Still, I must admit that in Kenya, in some cases, we are still better than many countries. Saudi Arabian women, for example, are begging for permission to drive. Other Arab women need their husband’s permission to travel and elsewhere, women are ashamed to birth baby girls. While all that is happening, I would say that in Kenya, we have made great strides in the right direction. Women can drive, travel without their husband’s permission and baby girls are not routinely killed for being girls. In fact, after millions of baby girls have been killed in India and China, just for being girls, in a few years’ time, I suspect Kenya will be exporting brides to those countries. That is because people in Kenya have learnt to appreciate girls and girls are born more frequently than boys. Men who wish to have sons in Kenya and keep having daughters, have been known to leave their wives, remarry and try having sons with other women. Not a great decision, but a far cry from killing the girls.
Progress has been made. Women can vote, work, get an education, speak out, own businesses, travel to China for their stock, open an account without the husband’s signature or even knowledge.
There is stagnation in women’s property rights. Matrimonial property is still often in husband’s names. Wife inheritance and female genital mutilation still happen. Though, I’m happy to report that young girls have been know to run away from such practices, seeking refuge in churches and police stations. When the local news shows a young girl who walked 50km to escape FGM, my reaction is always the same: “she knows, she knows”. That means that it is a good thing that she already knows that the practice is not good for her. Information has reached her.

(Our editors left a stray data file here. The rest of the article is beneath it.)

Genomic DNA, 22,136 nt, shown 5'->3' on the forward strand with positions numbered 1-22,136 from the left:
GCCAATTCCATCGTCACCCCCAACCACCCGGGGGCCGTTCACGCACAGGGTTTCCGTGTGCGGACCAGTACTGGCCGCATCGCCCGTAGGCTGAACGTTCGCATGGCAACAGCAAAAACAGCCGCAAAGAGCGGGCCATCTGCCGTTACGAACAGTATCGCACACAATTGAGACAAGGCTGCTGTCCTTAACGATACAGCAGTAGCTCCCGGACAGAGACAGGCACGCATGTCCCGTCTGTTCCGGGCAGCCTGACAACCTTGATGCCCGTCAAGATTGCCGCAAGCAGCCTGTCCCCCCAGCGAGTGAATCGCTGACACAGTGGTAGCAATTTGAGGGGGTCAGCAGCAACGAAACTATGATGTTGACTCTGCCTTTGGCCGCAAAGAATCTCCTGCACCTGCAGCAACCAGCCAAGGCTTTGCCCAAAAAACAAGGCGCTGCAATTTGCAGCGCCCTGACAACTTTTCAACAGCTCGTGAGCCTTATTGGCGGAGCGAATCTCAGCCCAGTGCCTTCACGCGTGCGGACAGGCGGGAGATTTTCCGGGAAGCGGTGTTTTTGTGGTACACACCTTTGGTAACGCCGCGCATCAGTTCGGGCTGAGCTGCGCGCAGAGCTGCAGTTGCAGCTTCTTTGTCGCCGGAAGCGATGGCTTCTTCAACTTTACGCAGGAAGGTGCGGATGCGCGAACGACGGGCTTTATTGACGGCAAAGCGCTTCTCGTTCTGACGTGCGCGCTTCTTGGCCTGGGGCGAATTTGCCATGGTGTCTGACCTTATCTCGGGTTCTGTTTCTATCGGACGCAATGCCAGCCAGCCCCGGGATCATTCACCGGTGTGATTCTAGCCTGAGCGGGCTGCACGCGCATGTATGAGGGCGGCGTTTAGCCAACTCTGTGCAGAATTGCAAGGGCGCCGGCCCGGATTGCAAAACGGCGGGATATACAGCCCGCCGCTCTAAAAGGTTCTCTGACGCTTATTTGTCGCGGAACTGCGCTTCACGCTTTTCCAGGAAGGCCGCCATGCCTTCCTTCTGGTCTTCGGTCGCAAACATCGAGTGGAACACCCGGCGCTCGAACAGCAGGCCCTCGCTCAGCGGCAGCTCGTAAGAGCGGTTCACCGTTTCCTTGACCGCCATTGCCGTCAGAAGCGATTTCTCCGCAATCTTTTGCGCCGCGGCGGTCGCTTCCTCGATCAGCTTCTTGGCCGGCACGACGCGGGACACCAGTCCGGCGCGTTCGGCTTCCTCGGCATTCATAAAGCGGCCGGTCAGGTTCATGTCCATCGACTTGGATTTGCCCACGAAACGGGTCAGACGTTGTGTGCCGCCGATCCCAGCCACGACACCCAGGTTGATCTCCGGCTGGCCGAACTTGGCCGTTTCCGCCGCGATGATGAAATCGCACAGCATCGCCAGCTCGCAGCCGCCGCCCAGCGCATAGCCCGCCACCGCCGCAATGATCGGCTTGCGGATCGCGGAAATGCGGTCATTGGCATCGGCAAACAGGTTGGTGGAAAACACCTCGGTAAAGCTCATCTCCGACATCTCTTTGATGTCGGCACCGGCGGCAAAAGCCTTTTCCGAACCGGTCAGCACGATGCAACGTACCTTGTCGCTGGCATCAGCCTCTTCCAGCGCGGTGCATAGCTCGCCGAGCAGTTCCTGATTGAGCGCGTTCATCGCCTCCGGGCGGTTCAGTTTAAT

Women’s right to inherit property from their fathers is a new right in the 2010 Constitution and so its implementation is still underway and court cases are already making headlines. The Constitution has also given women a third of the seats in any governmental organ. You might call that affirmative action with all the connotations and debates that the term conjures. But the law says that any government committee, organ, task force, parliament, senate, must have one-third gender balance, which means that if the women are more, then the men must make up one-third of the group. This law protects men as well. God knows that in the future, they will need that clause judging by the way things are going.
Other problems exist such as getting equal pay for equal work. But that is a problem even in richer countries.
When I look at the women’s conduct list above again, I’m just grateful that although such laws exists in the minds of many a man, legally, no court in Kenya can put me away for breaching any of those 12 rules. And if that isn’t progress, what is?